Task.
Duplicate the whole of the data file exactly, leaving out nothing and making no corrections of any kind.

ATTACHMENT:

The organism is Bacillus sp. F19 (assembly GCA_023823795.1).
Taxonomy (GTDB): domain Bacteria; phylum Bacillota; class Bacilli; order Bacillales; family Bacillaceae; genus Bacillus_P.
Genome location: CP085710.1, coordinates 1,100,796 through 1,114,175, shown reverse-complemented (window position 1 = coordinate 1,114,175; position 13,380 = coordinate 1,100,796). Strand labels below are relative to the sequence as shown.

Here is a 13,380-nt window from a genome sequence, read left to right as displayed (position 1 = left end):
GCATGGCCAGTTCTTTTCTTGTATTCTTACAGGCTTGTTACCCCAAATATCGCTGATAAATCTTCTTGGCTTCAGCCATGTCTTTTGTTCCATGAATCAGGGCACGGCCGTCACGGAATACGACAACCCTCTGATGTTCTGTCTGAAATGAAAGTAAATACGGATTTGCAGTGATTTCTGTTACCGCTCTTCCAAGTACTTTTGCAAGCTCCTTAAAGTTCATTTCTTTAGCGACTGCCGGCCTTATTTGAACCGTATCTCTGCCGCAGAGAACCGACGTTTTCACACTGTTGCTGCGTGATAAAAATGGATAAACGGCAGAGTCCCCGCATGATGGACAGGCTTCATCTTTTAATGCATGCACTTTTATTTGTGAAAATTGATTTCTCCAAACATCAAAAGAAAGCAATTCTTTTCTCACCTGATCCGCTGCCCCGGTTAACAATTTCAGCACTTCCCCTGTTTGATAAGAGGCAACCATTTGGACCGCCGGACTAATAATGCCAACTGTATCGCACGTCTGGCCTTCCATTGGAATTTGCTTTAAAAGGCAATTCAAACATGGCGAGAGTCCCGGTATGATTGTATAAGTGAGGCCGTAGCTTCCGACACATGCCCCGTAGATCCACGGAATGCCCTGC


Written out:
The organism is Bacillus sp. F19 (assembly GCA_023823795.1).
Taxonomy (GTDB): domain Bacteria; phylum Bacillota; class Bacilli; order Bacillales; family Bacillaceae; genus Bacillus_P.
Genome location: CP085710.1, coordinates 1,100,796 through 1,114,175, shown reverse-complemented (window position 1 = coordinate 1,114,175; position 13,380 = coordinate 1,100,796). Strand labels below are relative to the sequence as shown.

Here is a 13,380-nt window from a genome sequence, read left to right as displayed (position 1 = left end):
GCATGGCCAGTTCTTTTCTTGTATTCTTACAGGCTTGTTACCCCAAATATCGCTGATAAATCTTCTTGGCTTCAGCCATGTCTTTTGTTCCATGAATCAGGGCACGGCCGTCACGGAATACGACAACCCTCTGATGTTCTGTCTGAAATGAAAGTAAATACGGATTTGCAGTGATTTCTGTTACCGCTCTTCCAAGTACTTTTGCAAGCTCCTTAAAGTTCATTTCTTTAGCGACTGCCGGCCTTATTTGAACCGTATCTCTGCCGCAGAGAACCGACGTTTTCACACTGTTGCTGCGTGATAAAAATGGATAAACGGCAGAGTCCCCGCATGATGGACAGGCTTCATCTTTTAATGCATGCACTTTTATTTGTGAAAATTGATTTCTCCAAACATCAAAAGAAAGCAATTCTTTTCTCACCTGATCCGCTGCCCCGGTTAACAATTTCAGCACTTCCCCTGTTTGATAAGAGGCAACCATTTGGACCGCCGGACTAATAATGCCAACTGTATCGCACGTCTGGCCTTCCATTGGAATTTGCTTTAAAAGGCAATTCAAACATGGCGAGAGTCCCGGTATGATTGTATAAGTGAGGCCGTAGCTTCCGACACATGCCCCGTAGATCCACGGAATGCCCTGC